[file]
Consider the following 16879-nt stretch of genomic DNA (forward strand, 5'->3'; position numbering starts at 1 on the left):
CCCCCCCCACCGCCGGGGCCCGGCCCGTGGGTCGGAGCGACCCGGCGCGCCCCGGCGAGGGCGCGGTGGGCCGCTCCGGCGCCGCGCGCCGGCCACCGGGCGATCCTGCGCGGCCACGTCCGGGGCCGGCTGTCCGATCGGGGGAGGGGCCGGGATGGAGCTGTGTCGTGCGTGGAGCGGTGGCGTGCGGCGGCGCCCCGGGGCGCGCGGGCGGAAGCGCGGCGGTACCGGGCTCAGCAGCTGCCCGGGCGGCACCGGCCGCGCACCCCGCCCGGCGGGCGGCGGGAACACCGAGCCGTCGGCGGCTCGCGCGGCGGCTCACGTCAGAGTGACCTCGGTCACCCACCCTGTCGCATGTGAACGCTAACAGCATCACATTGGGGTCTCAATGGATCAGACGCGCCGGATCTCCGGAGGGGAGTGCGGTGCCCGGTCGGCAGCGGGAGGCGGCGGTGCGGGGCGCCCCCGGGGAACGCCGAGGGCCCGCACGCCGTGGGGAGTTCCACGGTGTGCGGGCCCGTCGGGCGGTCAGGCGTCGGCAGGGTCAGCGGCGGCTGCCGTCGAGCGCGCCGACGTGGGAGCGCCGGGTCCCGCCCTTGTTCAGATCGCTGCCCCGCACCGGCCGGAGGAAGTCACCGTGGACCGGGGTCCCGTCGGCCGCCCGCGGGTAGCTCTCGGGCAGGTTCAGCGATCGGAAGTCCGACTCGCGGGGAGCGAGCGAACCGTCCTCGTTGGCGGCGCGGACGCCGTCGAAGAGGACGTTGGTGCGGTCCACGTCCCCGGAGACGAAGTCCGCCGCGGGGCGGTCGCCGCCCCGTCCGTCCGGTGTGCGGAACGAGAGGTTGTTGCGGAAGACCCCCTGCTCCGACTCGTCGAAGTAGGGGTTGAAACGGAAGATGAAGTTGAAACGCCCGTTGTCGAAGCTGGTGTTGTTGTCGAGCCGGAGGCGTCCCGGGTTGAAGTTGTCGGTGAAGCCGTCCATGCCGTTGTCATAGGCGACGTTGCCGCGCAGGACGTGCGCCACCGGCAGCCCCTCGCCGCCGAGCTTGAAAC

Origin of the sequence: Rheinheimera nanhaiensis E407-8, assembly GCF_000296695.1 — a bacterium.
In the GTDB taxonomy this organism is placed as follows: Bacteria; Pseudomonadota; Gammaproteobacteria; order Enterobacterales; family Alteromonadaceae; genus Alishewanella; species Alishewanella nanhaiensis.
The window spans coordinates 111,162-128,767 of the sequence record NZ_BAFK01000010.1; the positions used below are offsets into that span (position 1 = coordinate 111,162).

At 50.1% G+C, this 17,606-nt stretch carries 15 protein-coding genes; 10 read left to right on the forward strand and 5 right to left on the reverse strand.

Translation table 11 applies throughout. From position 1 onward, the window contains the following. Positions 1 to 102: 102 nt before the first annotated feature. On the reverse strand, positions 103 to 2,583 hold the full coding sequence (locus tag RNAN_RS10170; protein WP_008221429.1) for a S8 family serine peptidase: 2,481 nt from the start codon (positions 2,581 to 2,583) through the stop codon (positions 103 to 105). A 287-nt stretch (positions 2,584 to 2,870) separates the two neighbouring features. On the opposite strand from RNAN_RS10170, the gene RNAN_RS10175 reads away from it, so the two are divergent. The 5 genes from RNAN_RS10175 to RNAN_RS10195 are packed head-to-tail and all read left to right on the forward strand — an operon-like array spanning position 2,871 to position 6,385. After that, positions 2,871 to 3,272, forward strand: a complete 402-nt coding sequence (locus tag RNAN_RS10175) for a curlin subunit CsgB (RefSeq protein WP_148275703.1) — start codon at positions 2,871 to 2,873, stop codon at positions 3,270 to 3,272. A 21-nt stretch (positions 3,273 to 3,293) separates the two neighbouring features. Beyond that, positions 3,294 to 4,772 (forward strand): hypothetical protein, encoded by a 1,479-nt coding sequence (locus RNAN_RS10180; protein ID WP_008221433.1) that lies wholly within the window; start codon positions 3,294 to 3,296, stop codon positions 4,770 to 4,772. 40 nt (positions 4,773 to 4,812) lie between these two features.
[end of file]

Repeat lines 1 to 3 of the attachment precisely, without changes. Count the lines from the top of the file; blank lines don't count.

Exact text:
Consider the following 16879-nt stretch of genomic DNA (forward strand, 5'->3'; position numbering starts at 1 on the left):
CCCCCCCCACCGCCGGGGCCCGGCCCGTGGGTCGGAGCGACCCGGCGCGCCCCGGCGAGGGCGCGGTGGGCCGCTCCGGCGCCGCGCGCCGGCCACCGGGCGATCCTGCGCGGCCACGTCCGGGGCCGGCTGTCCGATCGGGGGAGGGGCCGGGATGGAGCTGTGTCGTGCGTGGAGCGGTGGCGTGCGGCGGCGCCCCGGGGCGCGCGGGCGGAAGCGCGGCGGTACCGGGCTCAGCAGCTGCCCGGGCGGCACCGGCCGCGCACCCCGCCCGGCGGGCGGCGGGAACACCGAGCCGTCGGCGGCTCGCGCGGCGGCTCACGTCAGAGTGACCTCGGTCACCCACCCTGTCGCATGTGAACGCTAACAGCATCACATTGGGGTCTCAATGGATCAGACGCGCCGGATCTCCGGAGGGGAGTGCGGTGCCCGGTCGGCAGCGGGAGGCGGCGGTGCGGGGCGCCCCCGGGGAACGCCGAGGGCCCGCACGCCGTGGGGAGTTCCACGGTGTGCGGGCCCGTCGGGCGGTCAGGCGTCGGCAGGGTCAGCGGCGGCTGCCGTCGAGCGCGCCGACGTGGGAGCGCCGGGTCCCGCCCTTGTTCAGATCGCTGCCCCGCACCGGCCGGAGGAAGTCACCGTGGACCGGGGTCCCGTCGGCCGCCCGCGGGTAGCTCTCGGGCAGGTTCAGCGATCGGAAGTCCGACTCGCGGGGAGCGAGCGAACCGTCCTCGTTGGCGGCGCGGACGCCGTCGAAGAGGACGTTGGTGCGGTCCACGTCCCCGGAGACGAAGTCCGCCGCGGGGCGGTCGCCGCCCCGTCCGTCCGGTGTGCGGAACGAGAGGTTGTTGCGGAAGACCCCCTGCTCCGACTCGTCGAAGTAGGGGTTGAAACGGAAGATGAAGTTGAAACGCCCGTTGTCGAAGCTGGTGTTGTTGTCGAGCCGGAGGCGTCCCGGGTTGAAGTTGTCGGTGAAGCCGTCCATGCCGTTGTCATAGGCGACGTTGCCGCGCAGGACGTGCGCCACCGGCAGCCCCTCGCCGCCGAGCTTGAAAC

Origin of the sequence: Rheinheimera nanhaiensis E407-8, assembly GCF_000296695.1 — a bacterium.